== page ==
VR Digest: Oculus slashes price of the Rift

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written by John Dewar (@jstarrdewar) Issue 128 – July 13, 2017

VR Digest: A Virtual Reality newsletter brought to you by Studio Transcendent

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Oculus Slashes Price of the Rift

Oculus cut the price of the Rift+Touch bundle by $200 for its “Summer of Rift” sale. Standalone Rift or Touch purchases do not receive the discount—clearly Oculus wants to make sure nobody goes without hand controllers. The sale will last “for a limited time only…while supplies last.” An unspecified termination date gives Oculus some wiggle room if the sale proves successful. Outward appearances are that it has indeed moved a lot of units. Amazon’s Prime Day coincided with the launch of the Oculus Sale and briefly stacked an additional $100 discount on top of the deal; it sold out in minutes.

A narrative did appear that Oculus was desperate to move units among flagging sales, hence the massive price drop. That was kicked off by a depressing article in the MIT Technology Review that offered no evidence for its claims, but urged readers to disbelieve a reasonable explanation that Oculus VP Jason Rubin gave Reuters—that Oculus was waiting for its summer wave of titles (headlined by Lone Echo) to be released.

Our readers should bear in mind that Oculus has long discussed a strategy of selling the Oculus at cost—and continuously bringing down the price—in order to create the biggest user base possible. With Facebook’s backing, they can afford to pursue that strategy.

Remember that Mark Zuckerberg has long sought to own a platform all his own; he plowed tons of resources into the failed Facebook phone project. Oculus Home is by comparison already a rousing success. If we all agree that someday VR will be a dominant computing platform, it makes perfect sense for Facebook to continue to support the company at a loss.

This is bad news for HTC. The Rift, at least temporarily, now costs half of what a Vive does. But HTC is loath to reduce the price further. For the Vive to be a successful product for HTC, it must be profitable. Valve owns the app store, and Viveport—HTC’s storefront—is unlikely to find major success as additional SteamVR hardware from competitors like LG reaches the marketplace.


Oculus and Ready At Dawn’s new flagship game, Echo Arena, is enjoying an extension to its free beta period, which now continues through July 17 (the game officially launches 3 days later).

We had an awesome time playing with and against other people. The visuals are off the charts and the interaction paradigms, like hurling yourself through space by grappling objects with your hands, are very satisfying. It genuinely creates a similar vibe to a friendly soccer match or ultimate frisbee game out in the field but you are a bunch of humanoid robots with highly articulated bodies in a weightless environment. A simple cross-arena wave from a friend/competitor tests and cements presence quite fully in a very intimate way.

It bends the rules for avoiding sim sickness, but it very well may be worth it as an excuse to build up your tolerance (Oculus gave it a “Moderate” rating). It's lots of fun and a shining example of the potential for social VR to be a real alternative to real life “hanging out.”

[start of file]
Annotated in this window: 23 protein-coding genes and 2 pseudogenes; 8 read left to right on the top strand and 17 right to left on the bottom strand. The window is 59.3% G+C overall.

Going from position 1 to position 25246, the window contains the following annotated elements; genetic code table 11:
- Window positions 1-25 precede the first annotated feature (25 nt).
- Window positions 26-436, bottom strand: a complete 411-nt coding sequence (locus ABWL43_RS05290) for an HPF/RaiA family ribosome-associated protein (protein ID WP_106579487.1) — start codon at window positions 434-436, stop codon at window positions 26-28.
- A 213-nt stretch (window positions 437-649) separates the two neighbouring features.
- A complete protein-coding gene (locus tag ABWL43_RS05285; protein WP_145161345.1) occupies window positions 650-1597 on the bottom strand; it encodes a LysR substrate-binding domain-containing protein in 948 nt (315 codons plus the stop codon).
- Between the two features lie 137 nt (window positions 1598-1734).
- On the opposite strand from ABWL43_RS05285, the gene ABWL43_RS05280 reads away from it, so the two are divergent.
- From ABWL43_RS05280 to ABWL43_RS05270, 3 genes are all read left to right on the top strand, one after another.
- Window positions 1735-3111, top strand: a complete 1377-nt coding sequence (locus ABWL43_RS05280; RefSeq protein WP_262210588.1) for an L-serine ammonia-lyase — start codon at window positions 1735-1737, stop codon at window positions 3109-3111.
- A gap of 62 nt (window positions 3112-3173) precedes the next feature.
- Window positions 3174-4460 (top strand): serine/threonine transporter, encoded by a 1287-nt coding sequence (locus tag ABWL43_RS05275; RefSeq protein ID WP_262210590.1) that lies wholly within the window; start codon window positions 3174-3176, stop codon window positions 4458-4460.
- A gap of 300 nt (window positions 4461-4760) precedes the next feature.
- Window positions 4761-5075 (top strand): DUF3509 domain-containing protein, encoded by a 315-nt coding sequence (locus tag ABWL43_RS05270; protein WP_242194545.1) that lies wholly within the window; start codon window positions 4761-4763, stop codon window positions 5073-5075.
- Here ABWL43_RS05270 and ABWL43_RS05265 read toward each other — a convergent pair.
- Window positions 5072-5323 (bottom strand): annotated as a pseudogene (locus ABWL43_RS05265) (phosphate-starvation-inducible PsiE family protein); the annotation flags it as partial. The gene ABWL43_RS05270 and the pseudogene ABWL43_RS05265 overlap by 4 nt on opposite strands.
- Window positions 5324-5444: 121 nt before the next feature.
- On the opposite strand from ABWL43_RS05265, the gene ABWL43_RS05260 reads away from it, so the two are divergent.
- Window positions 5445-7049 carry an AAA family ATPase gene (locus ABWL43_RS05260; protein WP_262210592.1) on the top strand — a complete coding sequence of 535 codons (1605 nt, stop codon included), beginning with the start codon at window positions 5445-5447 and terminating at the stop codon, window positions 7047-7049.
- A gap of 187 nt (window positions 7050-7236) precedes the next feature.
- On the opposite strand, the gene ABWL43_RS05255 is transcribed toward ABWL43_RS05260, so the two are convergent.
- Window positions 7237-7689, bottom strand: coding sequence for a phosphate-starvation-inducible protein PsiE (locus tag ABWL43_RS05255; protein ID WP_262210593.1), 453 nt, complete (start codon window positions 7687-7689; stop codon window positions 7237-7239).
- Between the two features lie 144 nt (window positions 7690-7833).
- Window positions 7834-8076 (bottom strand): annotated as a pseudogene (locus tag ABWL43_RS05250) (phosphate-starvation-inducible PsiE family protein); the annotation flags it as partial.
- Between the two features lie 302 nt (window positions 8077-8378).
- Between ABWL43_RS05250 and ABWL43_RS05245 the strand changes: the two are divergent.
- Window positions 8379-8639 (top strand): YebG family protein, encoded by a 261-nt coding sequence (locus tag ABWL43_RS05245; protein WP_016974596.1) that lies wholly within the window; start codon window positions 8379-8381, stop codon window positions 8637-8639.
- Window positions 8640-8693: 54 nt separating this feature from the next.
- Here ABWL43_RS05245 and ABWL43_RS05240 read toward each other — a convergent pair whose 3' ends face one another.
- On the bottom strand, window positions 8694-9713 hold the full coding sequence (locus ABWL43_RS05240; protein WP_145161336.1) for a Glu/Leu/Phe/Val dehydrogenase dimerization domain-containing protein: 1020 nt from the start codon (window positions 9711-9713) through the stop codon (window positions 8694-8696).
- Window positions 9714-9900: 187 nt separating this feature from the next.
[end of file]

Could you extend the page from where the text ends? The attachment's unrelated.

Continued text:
A new trailer for the campaign version of the game, Lone Echo, arrived this week. It will be sold separately.

Oculus, Intel, and ESL have founded a VR sports initiative called VR Challenger League that features a combination of online and offline tournaments culminating in a global championship with a $200,000 prize.

The rise of esports in general is meteoric and the VR version promises to eventually fuse “real” and “video game” sports into competitions that are demanding of cognitive and physical skills alike.

The Void and Epic Games, creator of Unreal Engine, are among the 11 participants in Disney’s 2017 Accelerator program. The Void currently has four sites for its warehouse-sized experiences; Ghostbusters: Dimension at Madame Tussaud’s in NYC has obtained wide popularity. CEO Cliff Plumer says The Void sees “incredible potential to bring a new form of location-based entertainment to audiences across the globe” and that they “know that the power of The Walt Disney Company will help [them] get there.” While it’s not clear how Disney will help Epic Games, the two companies have been collaborating for years, implementing Unreal Engine technology in rides at Disney theme parks as well as Star Wars movies, and this likely signals an even deeper collaboration. [Road to VR]

Google’s answer to Oculus Medium is Blocks, a highly simplified take on hand sculpting in VR. You wield tools mainly based on geometric primitives that make it easy to create artwork in the popular “low poly” art style.

But it also goes a bit further in engaging professionals with true face, vertex, and edge manipulation. In his first 10 minutes, Aaron created a futuristic spaceship with this technique that he wouldn't mind basing a simple game on or printing as a knick-knack.

Users have already found that Blocks pairs beautifully with Tilt Brush, with Anna Zhilyaeva posting a video of herself working on a cityscape that she modeled in the former and detailed in the latter.

VR Digest™ is a Virtual Reality Newsletter brought to you by Studio Transcendent, a producer of premium Virtual Reality experiences. We publish weekly on Thursdays.

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